Supply chain
Silicon providers main beneficiaries of enthusiast PC growth; opportunities exist for vendors to raise profits with innovative products, says HWinsights
Press release, June 23

The rapid expansion in demand for premium PC hardware from the enthusiast and overclocking segments has given hardware vendors a much needed opportunity to bolster declining sales in the mainstream consumer space. But while related players have all enjoyed some gains from their efforts to design and market products primarily for overclockers, the main winners so far have been the chip providers. In first-quarter 2015 the cost of the CPU and graphics card accounted for over 66% of the EUR1050 (US$1151) cost of a typical overclocking system, according to the latest quarterly report from HWinsights.

In first-quarter 2015, the cost breakdown of a typical overclocking system was EUR330 (31%) for the CPU, EUR365 (35%) graphics card, EUR150 (14%) motherboard, EUR75 (7%) RAM, and EUR130 (12%) PSU, HWinsights noted.

For high-end systems the cost of the CPU alone accounted for 42% of the total system price, making Intel, which enjoys an enthusiast PC market share of 78%, the major beneficiary of the overclocking boom.

"In the years we have been tracking the market, we have seen overclocking evolve from originally appealing to budget conscious consumers looking to squeeze out additional performance for their dollar, to the current situation where it represents a premium category that sits at the very top of vendors' price scales," said Pieter-Jan Plaisier, Director, HWBOT. "When leveraged effectively, targeting the overclocking market not only allows vendors to maximize their margins, it also has the effect of adjusting upwards consumer price expectations in other product segments, in particular gaming."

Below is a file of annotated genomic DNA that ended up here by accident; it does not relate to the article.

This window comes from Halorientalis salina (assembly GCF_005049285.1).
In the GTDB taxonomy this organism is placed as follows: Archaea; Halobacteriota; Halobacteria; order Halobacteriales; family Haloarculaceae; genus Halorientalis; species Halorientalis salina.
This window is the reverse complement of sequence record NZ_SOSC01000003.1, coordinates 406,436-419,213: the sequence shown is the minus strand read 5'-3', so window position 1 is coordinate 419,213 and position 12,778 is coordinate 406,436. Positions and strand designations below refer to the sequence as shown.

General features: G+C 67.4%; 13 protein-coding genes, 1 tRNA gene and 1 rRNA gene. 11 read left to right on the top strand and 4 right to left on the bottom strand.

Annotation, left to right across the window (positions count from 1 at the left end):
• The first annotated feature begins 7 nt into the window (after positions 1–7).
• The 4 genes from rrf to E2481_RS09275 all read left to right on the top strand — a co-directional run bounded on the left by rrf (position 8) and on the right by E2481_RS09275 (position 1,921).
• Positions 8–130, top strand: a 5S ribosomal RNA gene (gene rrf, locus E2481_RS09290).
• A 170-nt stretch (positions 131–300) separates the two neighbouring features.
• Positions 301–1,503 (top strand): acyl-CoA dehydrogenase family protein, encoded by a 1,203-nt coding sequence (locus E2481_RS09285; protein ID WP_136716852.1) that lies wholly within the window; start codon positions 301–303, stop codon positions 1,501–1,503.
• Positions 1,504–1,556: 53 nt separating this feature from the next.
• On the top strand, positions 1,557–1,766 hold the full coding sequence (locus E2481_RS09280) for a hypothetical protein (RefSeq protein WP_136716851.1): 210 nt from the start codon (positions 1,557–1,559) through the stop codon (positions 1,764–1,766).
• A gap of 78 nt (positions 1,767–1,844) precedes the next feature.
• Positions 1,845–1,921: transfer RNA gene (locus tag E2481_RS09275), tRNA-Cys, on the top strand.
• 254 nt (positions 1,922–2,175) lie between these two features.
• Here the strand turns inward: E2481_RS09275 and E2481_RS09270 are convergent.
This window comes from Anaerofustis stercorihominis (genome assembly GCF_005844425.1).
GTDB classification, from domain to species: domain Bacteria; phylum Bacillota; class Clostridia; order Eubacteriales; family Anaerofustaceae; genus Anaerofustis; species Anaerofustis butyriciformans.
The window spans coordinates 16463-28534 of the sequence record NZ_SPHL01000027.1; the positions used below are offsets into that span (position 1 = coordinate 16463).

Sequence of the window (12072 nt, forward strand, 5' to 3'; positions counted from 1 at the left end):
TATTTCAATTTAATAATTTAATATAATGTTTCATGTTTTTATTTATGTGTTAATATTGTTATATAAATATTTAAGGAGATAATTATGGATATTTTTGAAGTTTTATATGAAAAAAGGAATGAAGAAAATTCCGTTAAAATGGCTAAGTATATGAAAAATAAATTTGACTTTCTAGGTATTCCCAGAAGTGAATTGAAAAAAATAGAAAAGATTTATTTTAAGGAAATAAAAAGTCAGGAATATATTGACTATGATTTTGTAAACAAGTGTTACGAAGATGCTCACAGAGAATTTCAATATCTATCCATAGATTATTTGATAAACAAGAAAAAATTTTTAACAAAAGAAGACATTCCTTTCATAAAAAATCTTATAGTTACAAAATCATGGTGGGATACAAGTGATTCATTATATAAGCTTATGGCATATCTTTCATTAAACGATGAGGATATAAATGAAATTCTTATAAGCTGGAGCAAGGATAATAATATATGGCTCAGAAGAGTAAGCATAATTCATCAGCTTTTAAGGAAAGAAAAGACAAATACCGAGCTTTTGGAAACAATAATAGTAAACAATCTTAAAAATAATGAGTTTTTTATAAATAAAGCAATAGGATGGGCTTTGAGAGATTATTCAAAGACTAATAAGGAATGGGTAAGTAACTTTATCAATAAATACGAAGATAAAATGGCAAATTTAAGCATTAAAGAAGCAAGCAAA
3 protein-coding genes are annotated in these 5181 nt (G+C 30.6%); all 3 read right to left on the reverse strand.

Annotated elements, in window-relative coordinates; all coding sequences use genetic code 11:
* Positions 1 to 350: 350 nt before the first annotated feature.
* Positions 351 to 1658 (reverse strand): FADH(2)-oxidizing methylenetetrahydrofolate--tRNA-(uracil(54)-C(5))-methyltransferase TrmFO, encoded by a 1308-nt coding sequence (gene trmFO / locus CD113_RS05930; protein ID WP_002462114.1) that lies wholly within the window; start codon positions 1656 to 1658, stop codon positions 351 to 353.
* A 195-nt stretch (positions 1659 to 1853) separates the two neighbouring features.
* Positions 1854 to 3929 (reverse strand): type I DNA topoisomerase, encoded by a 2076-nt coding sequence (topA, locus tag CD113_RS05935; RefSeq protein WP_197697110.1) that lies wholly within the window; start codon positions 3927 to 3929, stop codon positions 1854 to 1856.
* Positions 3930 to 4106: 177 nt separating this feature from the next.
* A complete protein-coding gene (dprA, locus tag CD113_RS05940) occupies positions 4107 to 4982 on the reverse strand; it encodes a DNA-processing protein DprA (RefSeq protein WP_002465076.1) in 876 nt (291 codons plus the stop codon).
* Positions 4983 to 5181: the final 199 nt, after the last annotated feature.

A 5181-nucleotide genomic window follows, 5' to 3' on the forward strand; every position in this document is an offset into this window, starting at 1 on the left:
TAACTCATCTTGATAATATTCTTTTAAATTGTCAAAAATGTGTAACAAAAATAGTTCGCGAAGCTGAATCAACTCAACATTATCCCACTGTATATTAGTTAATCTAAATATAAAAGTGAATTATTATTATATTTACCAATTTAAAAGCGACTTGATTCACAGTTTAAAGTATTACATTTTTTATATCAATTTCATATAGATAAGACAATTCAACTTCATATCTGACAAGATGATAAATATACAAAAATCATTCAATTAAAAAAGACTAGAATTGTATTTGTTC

A rising tide lifts all boats

This effect of a premium product helping to push up prices for a vendor's other product lines was recently observed with the introduction of the GeForce GTX Titan series by Nvidia.

With an MSRP of $999, the first Titan, released in February 2013, set a new benchmark for the most expensive single-GPU card on the market. As a result, Nvidia's next-generation high-end gaming product, the GeForce GTX 780 was generally regarded as offering a good price/performance ratio, despite the fact it was priced at US$649, compared to US$500 for the previous-generation GeForce GTX 680.

HWinsights believes there is opportunity for vendors in other hardware categories to push the price envelope if they are willing to challenge consumer expectations with more value-added features and new innovations.

However, to be successful vendors cannot simply expect the market to settle for higher numbers for existing features, HWinsights warned. Attempts by PSU vendors to woo enthusiasts with 1000W+ models have been largely ignored, the firm noted. Even at the top end of the charts where cost is typically not a concern, data still show a high number of users are still opting for more modestly priced 850W models, HWinsights said.

HWinsights: NVIDIA single-GPU card pricing


Launch MSRP (US$)

Launch date

GTX 280



GTX 285



GTX 480



GTX 580



GTX 680






GTX 780



GTX 780 Ti



Titan Black



GTX 980



Titan X



GTX 980 Ti



Source: HWinsights, compiled by Digitimes, June 2015

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